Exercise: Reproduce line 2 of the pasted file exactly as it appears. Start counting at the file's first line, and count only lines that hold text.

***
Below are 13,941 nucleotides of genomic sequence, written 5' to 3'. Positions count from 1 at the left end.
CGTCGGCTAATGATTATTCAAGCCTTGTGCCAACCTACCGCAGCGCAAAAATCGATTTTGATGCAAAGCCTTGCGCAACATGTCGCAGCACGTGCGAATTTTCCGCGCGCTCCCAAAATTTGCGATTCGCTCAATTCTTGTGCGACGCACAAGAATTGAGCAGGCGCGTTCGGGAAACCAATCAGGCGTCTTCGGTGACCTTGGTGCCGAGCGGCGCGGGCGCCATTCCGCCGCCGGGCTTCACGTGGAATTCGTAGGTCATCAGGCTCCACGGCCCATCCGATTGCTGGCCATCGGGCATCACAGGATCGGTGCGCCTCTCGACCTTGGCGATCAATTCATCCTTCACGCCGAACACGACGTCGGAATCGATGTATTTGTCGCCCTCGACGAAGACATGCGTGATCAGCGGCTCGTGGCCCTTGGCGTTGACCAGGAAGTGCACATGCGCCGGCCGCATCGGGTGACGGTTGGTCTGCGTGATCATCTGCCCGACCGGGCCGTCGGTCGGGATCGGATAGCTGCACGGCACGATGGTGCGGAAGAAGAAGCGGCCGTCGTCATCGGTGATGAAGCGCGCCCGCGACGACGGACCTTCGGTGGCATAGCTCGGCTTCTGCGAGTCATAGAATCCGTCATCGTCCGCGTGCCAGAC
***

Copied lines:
CGTCGGCTAATGATTATTCAAGCCTTGTGCCAACCTACCGCAGCGCAAAAATCGATTTTGATGCAAAGCCTTGCGCAACATGTCGCAGCACGTGCGAATTTTCCGCGCGCTCCCAAAATTTGCGATTCGCTCAATTCTTGTGCGACGCACAAGAATTGAGCAGGCGCGTTCGGGAAACCAATCAGGCGTCTTCGGTGACCTTGGTGCCGAGCGGCGCGGGCGCCATTCCGCCGCCGGGCTTCACGTGGAATTCGTAGGTCATCAGGCTCCACGGCCCATCCGATTGCTGGCCATCGGGCATCACAGGATCGGTGCGCCTCTCGACCTTGGCGATCAATTCATCCTTCACGCCGAACACGACGTCGGAATCGATGTATTTGTCGCCCTCGACGAAGACATGCGTGATCAGCGGCTCGTGGCCCTTGGCGTTGACCAGGAAGTGCACATGCGCCGGCCGCATCGGGTGACGGTTGGTCTGCGTGATCATCTGCCCGACCGGGCCGTCGGTCGGGATCGGATAGCTGCACGGCACGATGGTGCGGAAGAAGAAGCGGCCGTCGTCATCGGTGATGAAGCGCGCCCGCGACGACGGACCTTCGGTGGCATAGCTCGGCTTCTGCGAGTCATAGAATCCGTCATCGTCCGCGTGCCAGAC